A mosaic is a picture or design made from small bits of materials, and mosaic tiles date to Roman times. Mosaic tiles can be regularly shaped square tiles or broken tiles that the artist arranges by hand. Tile artists use broken pottery, glass, beads, gems, metals and other materials to transform the tile surface into tile art. Commercial mosaic tiles are mounted to a mesh sheet, come in uniform sizes and are simple enough for a do-it-yourselfer to install, although the inside corners can be tricky.
Position the last two mosaic sheets that will take you into the corner of the tiled area. Lay the sheets next to each other on your work surface and bed the tile by moving the tile sheets into close proximity, about one grout line width apart, so that projecting tiles from one sheet overlap mesh backing on the adjacent sheet.
Measure the width of the space left on your wall. Carefully mark the measurements on your cornering mosaic sheet along the edge you will need to cut. Use a piece of tape to mark the cut lines on the tile sheet, and measure several locations since your corner may not be square.
Turn your mosaic sheet over and cut the mesh between the tiles that are on the waste side of your tape using a utility knife and heavy scissors. Cut through individual mosaic tiles that cross the tape line using a tile nipper. You should end up with a straight line of tile at the corner of the wall.
Trowel your thinset mortar onto the wall from your last installed tile to the corner. Drag the V-notch side at a 45-degree angle to scrape off the excess mortar. Flatten the V-notch if you are installing glass tile, as the lines of the notch will be visible behind the glass.
Install your two sheets of mosaic tile. Bed the mosaic pattern together. Use spacers as necessary. Tap with a rubber mallet and block to seat the tiles well into the mortar. Double check that the mosaic tiles are level and straight and that none have fallen off.
Install the adjacent tile wall by marking the center line of your tile work and moving toward the corner or ends. This means that your first mosaic corner will be finished after the majority of your second tile wall is complete. When you fit the last two mosaic sheets of your second wall toward the corner, follow the same directions as above. The inside corner edge of your final tile sheet should be the width of one grout line away from the existing tile face on the adjacent wall. This will allow you to grout between the edge of one sheet and the face of the other sheet to create a clean finished corner. Make sure your tiles are aligned, level and straight.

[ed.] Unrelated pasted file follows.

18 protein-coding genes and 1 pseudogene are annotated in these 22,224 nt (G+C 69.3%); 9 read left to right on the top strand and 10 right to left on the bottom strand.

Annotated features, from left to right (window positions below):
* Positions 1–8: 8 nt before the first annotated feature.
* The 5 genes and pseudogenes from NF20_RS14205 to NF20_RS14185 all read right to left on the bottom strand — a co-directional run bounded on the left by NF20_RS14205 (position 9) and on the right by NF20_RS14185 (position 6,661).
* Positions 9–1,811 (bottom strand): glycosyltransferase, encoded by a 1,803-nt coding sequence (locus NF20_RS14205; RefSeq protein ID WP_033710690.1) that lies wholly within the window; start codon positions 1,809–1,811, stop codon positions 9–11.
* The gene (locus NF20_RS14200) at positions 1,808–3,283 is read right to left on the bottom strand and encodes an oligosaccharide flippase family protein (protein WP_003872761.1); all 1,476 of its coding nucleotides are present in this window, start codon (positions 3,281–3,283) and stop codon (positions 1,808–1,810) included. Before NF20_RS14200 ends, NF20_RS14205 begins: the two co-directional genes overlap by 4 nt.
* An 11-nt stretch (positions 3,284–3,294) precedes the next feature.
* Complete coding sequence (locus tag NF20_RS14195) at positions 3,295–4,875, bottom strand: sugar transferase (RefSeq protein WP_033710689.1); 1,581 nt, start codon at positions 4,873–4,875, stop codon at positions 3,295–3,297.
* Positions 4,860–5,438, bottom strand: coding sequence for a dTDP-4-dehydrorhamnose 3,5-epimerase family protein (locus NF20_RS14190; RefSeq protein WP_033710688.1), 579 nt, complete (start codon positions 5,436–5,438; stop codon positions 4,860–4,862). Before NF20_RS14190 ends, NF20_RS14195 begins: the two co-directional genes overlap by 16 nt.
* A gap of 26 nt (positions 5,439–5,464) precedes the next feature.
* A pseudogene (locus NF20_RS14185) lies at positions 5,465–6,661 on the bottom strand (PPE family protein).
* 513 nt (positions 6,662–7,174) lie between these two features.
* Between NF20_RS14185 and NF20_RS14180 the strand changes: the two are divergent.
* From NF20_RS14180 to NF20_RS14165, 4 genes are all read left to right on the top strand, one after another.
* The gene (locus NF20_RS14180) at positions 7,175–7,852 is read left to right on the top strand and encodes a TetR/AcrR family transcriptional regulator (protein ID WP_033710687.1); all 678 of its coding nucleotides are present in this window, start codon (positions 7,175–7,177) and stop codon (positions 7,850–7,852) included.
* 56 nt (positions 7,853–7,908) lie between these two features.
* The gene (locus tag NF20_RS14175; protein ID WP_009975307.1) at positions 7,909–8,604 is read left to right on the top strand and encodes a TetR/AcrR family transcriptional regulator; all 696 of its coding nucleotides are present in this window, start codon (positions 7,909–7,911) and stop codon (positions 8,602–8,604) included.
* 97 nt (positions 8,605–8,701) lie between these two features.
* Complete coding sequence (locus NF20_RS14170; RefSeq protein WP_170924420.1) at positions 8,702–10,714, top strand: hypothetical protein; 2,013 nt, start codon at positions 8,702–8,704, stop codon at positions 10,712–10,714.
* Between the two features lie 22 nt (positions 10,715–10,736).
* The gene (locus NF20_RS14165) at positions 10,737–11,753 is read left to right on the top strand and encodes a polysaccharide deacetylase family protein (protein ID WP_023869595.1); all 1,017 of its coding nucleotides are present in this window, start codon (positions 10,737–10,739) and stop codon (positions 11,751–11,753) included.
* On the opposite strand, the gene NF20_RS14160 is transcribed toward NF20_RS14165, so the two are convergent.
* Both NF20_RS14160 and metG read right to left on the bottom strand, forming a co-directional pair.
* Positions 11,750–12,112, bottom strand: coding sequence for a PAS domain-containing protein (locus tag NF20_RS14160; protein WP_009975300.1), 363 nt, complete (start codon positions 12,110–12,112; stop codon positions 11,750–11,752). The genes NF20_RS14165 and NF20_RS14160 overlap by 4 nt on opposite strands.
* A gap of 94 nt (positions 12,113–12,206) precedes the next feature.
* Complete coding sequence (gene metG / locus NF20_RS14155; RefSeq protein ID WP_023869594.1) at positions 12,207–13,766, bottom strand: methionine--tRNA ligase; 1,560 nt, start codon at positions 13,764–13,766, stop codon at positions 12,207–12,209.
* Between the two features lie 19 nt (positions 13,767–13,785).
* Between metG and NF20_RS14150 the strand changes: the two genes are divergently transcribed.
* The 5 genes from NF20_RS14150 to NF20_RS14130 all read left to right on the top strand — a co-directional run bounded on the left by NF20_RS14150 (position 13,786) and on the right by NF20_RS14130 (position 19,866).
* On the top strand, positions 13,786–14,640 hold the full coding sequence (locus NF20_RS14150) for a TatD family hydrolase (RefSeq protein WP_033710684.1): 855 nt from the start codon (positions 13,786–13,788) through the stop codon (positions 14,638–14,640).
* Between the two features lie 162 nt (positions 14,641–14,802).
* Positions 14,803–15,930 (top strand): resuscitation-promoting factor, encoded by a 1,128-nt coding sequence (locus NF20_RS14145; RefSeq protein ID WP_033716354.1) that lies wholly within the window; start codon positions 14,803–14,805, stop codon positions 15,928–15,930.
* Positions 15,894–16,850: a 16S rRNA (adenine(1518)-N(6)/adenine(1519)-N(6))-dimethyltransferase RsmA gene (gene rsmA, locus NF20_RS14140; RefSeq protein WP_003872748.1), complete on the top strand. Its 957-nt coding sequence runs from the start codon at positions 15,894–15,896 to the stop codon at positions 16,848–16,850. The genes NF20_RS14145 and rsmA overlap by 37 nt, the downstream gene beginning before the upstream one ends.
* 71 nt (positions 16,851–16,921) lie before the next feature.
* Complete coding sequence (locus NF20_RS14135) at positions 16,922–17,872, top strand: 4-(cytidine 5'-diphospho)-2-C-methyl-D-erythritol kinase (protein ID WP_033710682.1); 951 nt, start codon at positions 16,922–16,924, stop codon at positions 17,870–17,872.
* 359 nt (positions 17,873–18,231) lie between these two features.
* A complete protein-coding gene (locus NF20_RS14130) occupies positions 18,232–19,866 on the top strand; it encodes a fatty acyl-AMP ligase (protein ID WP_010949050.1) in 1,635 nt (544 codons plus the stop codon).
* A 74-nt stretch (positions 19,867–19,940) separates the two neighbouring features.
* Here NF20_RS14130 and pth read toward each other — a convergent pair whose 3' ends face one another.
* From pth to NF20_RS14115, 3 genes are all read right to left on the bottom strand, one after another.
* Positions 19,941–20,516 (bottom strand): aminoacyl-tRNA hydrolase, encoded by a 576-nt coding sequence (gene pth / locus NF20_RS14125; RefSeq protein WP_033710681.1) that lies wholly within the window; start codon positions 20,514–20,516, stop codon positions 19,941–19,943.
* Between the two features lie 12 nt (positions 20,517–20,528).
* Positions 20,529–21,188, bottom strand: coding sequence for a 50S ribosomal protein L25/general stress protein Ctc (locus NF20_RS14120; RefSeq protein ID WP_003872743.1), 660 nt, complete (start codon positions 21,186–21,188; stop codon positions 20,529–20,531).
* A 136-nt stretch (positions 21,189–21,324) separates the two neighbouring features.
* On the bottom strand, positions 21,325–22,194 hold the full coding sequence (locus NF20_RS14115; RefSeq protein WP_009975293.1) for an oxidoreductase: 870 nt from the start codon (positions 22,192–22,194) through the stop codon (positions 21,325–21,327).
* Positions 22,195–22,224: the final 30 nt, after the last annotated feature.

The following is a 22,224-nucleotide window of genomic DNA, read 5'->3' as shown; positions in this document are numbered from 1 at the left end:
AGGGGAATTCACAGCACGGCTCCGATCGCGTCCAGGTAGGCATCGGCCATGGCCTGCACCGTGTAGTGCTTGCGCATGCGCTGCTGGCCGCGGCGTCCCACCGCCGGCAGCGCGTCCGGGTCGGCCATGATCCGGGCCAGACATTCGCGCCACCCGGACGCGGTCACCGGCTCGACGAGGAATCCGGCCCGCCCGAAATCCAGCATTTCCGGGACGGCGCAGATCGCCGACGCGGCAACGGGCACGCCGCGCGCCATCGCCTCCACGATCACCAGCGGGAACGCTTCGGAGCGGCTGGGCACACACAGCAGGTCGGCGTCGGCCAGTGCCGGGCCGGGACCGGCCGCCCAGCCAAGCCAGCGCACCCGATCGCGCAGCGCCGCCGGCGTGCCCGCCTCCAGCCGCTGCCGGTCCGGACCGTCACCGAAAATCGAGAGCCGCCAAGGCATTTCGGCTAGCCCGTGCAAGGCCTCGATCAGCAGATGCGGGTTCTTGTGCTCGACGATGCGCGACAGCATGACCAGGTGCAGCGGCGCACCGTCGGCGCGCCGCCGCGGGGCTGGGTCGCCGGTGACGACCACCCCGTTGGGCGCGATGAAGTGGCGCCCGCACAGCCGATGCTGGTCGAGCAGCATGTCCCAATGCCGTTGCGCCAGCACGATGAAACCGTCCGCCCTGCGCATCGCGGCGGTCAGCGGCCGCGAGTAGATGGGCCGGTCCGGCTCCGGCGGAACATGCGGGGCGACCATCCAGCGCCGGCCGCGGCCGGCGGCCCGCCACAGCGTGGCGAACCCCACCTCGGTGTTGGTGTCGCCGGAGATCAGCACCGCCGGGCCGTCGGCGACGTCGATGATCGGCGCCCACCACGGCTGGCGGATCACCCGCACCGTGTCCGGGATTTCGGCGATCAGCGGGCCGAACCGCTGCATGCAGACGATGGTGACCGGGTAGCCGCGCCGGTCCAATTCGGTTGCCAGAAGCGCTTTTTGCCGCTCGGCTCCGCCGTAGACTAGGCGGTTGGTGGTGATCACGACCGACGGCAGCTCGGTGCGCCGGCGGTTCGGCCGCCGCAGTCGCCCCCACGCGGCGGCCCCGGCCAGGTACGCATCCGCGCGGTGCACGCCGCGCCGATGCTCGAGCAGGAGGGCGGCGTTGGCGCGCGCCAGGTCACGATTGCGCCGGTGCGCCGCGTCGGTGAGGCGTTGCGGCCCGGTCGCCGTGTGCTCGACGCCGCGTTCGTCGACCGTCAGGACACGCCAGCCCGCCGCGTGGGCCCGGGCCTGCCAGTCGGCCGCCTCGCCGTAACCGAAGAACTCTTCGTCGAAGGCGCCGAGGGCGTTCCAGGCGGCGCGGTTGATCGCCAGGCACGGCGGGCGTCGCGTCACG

Allow the thinset to dry 24 to 48 hours before grouting.
Mix grout to the consistency of frosting. Allow your grout to sit for 5 minutes. This will help the grout spread more easily.
Remove the grout spacers. Use a rubber grout float and apply grout to the tile. Press grout into the corner to fill the gaps between the tiles. Drag grout across the face of tiles at a 45-degree angle to fill the grout lines. Move your float at different angles to ensure that the grout lines are filling up. Gaps or bubbles in the grout indicate holes and must be filled.
Wipe and wash tile within 15 minutes of grouting or the grout will stick to the face of the tile like concrete. Use a clean sponge and bucket of water. Clean the sponge between each wipe and change the water frequently. Wipe the tiles until the grout becomes firm and the haze on the individual tiles is minimal. It is often a good idea to have one person grouting while another person cleans and finishes the grout and tile.
Allow the clean grout and tile to dry for 24 to 48 hours before using the surface.
Apply a grout sealer once the grout has cured. Paint the grout sealer onto the grout lines with a thin paintbrush.